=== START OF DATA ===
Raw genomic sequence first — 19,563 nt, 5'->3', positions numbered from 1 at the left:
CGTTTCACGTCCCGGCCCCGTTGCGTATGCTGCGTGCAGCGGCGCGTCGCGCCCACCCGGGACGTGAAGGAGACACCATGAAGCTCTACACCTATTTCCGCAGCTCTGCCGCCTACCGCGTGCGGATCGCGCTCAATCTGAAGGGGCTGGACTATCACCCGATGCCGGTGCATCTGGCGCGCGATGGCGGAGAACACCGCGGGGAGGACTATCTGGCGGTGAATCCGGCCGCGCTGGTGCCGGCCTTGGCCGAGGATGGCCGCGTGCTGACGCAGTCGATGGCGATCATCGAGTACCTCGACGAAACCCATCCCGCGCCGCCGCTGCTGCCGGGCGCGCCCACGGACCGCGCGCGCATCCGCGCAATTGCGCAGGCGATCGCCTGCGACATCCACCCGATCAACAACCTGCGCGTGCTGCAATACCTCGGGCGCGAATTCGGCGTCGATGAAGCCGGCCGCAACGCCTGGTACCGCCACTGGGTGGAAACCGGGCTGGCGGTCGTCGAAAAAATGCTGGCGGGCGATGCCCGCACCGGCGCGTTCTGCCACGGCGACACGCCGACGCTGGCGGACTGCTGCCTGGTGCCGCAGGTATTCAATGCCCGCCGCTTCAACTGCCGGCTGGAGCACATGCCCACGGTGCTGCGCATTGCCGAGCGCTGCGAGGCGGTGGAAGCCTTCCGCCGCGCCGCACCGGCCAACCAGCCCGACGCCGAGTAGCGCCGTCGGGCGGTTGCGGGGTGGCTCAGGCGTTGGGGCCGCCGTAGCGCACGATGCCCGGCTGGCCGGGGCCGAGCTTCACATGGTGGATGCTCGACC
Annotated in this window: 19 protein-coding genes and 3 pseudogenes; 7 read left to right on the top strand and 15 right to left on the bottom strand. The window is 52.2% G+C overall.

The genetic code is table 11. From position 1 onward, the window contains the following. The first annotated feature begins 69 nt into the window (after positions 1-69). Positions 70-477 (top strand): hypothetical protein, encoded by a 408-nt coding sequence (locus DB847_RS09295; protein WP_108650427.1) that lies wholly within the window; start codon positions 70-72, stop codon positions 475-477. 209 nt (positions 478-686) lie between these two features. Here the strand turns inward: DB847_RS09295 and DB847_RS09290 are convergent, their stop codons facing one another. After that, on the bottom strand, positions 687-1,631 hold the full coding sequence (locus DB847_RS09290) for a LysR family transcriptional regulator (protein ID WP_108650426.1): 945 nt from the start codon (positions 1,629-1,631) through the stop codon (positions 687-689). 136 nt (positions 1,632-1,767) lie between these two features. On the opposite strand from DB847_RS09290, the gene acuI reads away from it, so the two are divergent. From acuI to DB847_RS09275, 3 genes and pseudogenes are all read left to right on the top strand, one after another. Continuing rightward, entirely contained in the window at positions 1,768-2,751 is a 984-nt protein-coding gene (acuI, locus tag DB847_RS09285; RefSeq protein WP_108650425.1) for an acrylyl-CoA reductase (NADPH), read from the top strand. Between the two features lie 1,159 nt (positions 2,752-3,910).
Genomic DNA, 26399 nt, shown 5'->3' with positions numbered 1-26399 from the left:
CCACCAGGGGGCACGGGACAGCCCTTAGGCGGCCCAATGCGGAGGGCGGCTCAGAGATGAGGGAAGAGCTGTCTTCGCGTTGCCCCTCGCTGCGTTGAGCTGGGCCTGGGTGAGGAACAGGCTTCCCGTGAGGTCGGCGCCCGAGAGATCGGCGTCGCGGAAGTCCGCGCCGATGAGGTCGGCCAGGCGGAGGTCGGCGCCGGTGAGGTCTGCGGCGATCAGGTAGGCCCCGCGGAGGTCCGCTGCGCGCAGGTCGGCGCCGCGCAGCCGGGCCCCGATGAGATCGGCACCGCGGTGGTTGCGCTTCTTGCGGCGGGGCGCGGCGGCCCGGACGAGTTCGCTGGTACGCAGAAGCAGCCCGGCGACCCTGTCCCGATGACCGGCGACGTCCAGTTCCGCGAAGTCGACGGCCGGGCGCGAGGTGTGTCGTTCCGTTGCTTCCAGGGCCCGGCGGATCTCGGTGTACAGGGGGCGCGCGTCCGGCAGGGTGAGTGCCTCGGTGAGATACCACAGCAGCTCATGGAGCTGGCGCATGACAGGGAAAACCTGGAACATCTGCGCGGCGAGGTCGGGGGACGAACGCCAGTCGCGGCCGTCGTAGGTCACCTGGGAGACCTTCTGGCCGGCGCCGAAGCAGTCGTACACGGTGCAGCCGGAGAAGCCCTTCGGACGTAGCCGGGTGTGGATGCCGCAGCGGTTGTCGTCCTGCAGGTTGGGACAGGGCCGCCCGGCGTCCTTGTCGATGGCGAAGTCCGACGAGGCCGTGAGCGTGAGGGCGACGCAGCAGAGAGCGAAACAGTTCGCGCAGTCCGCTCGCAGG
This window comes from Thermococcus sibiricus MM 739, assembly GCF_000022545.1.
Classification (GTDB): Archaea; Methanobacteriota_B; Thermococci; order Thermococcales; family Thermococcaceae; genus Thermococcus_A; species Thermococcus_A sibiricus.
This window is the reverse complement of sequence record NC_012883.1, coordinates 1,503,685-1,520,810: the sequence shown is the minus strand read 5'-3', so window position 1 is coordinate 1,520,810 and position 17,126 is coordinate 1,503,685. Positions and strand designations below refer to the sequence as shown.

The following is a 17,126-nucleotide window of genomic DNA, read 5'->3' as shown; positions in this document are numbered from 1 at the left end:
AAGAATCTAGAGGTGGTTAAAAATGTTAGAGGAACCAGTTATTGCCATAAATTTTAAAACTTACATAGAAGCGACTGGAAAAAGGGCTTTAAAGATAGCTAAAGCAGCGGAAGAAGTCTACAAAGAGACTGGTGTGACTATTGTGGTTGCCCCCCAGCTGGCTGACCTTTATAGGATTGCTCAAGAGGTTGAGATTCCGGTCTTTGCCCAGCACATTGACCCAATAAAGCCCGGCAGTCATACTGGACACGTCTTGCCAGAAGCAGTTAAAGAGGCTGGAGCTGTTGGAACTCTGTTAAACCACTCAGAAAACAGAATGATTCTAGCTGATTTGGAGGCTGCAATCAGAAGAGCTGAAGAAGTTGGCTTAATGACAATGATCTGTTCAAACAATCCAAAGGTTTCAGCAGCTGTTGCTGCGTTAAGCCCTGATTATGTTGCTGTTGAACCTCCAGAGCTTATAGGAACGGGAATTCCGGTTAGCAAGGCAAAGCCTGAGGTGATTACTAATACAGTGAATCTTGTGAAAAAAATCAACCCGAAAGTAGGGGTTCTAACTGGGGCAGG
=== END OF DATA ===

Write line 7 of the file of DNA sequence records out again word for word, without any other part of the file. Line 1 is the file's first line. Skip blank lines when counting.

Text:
This window comes from Thermococcus sibiricus MM 739, assembly GCF_000022545.1.